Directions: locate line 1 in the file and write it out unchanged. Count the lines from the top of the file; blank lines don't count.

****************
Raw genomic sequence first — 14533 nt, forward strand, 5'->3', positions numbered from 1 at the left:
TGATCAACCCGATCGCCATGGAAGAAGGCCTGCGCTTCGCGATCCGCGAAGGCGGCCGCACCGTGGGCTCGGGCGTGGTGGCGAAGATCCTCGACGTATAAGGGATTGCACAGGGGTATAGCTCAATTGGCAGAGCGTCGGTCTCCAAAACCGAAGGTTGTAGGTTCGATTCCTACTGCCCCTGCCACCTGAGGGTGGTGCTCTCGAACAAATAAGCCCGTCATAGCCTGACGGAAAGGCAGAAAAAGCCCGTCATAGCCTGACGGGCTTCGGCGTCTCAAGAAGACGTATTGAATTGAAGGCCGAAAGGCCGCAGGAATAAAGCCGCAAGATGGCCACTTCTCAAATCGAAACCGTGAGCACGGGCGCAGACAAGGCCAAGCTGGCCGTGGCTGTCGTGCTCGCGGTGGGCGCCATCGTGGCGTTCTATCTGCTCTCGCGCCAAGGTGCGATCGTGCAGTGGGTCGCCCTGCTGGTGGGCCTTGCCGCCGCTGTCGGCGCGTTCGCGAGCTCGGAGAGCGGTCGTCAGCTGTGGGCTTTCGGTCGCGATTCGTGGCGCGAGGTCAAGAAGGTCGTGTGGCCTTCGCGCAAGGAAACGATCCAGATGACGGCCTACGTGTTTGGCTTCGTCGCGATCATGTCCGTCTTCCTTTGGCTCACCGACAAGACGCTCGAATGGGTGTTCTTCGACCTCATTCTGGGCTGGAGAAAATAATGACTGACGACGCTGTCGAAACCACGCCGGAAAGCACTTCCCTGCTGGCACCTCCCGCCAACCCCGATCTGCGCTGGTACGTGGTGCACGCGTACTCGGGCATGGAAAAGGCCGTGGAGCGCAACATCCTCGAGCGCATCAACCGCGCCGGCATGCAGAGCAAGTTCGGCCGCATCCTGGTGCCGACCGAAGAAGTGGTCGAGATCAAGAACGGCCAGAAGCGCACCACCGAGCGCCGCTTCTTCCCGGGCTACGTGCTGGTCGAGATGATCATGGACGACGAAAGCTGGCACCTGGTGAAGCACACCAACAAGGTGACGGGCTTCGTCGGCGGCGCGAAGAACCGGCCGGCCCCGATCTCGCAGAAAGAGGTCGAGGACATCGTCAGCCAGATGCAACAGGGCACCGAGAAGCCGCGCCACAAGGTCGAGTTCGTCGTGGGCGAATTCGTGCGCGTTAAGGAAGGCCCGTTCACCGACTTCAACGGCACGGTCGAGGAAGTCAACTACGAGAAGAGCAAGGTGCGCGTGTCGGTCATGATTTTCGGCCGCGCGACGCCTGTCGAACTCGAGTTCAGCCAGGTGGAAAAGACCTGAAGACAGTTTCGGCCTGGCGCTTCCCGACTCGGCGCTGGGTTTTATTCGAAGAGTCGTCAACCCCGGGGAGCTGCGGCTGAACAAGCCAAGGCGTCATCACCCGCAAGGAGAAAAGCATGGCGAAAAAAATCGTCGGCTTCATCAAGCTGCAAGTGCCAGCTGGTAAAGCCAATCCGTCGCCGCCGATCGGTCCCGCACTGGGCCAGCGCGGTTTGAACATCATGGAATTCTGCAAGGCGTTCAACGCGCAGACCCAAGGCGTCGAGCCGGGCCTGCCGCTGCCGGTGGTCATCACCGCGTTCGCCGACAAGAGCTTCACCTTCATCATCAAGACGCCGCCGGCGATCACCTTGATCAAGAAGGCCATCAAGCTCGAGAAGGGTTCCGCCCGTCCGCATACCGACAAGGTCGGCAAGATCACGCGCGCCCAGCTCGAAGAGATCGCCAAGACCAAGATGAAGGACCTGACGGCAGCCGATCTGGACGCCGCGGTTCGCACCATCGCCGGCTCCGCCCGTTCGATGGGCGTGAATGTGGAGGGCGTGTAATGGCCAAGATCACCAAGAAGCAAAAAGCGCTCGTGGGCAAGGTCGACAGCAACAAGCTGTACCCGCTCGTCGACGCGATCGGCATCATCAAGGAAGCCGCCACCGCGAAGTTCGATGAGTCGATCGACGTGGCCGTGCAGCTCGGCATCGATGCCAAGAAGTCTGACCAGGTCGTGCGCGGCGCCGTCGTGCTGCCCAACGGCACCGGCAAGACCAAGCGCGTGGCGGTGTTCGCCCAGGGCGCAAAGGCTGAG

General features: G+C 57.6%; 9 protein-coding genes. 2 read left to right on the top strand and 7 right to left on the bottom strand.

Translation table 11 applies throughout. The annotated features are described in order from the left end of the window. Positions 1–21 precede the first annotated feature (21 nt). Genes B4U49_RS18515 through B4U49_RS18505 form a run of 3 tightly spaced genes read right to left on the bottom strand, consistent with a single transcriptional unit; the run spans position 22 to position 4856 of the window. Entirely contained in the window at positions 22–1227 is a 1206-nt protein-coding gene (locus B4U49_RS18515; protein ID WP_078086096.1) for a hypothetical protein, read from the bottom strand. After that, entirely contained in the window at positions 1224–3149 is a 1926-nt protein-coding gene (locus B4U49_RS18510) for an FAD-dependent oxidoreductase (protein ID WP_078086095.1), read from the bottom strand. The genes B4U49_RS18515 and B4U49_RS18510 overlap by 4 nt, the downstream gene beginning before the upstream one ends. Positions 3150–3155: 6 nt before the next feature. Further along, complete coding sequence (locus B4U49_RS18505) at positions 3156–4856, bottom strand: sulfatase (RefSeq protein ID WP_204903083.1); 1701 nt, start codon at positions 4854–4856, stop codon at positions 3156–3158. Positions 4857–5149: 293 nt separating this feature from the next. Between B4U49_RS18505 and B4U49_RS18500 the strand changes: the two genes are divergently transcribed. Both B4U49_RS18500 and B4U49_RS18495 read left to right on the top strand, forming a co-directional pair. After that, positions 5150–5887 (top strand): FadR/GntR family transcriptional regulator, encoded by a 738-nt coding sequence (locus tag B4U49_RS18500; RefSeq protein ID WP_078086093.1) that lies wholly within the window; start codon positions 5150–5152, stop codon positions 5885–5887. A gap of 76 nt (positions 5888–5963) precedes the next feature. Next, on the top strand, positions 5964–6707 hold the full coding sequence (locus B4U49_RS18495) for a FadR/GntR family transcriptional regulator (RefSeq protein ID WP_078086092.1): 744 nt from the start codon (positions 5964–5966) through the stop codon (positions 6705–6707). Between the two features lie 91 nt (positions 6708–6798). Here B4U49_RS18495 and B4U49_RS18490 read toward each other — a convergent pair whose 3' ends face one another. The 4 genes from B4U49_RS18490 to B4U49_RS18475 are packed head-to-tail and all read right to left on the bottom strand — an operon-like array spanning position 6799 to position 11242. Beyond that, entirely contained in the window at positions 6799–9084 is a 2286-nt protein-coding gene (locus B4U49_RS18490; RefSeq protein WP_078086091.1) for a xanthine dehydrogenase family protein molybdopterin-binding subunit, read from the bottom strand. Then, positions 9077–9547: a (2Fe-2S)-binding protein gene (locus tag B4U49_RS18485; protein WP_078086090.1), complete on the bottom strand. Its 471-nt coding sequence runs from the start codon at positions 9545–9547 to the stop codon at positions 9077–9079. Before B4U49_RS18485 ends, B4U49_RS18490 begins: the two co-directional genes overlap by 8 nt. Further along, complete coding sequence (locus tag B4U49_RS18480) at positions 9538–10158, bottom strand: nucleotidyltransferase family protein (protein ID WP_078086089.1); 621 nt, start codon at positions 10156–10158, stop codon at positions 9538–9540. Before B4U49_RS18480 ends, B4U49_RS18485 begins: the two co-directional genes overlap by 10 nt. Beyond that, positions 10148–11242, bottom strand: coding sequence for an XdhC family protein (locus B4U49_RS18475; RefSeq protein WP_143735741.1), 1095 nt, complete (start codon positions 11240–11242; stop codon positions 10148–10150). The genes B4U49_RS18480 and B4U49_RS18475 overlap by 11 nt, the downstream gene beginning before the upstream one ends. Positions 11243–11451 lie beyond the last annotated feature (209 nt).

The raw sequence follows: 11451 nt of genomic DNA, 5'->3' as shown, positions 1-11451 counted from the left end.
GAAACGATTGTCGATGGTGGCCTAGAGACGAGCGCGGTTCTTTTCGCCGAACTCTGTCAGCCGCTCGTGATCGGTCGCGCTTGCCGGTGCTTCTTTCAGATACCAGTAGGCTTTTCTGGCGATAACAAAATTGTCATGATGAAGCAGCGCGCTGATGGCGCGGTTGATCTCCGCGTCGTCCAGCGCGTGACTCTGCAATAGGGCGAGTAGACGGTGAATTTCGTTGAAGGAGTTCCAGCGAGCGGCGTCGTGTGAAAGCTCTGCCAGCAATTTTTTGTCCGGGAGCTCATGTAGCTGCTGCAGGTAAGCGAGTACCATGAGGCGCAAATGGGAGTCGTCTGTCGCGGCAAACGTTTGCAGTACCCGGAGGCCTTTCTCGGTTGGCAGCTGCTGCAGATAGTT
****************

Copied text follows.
Raw genomic sequence first — 14533 nt, forward strand, 5'->3', positions numbered from 1 at the left: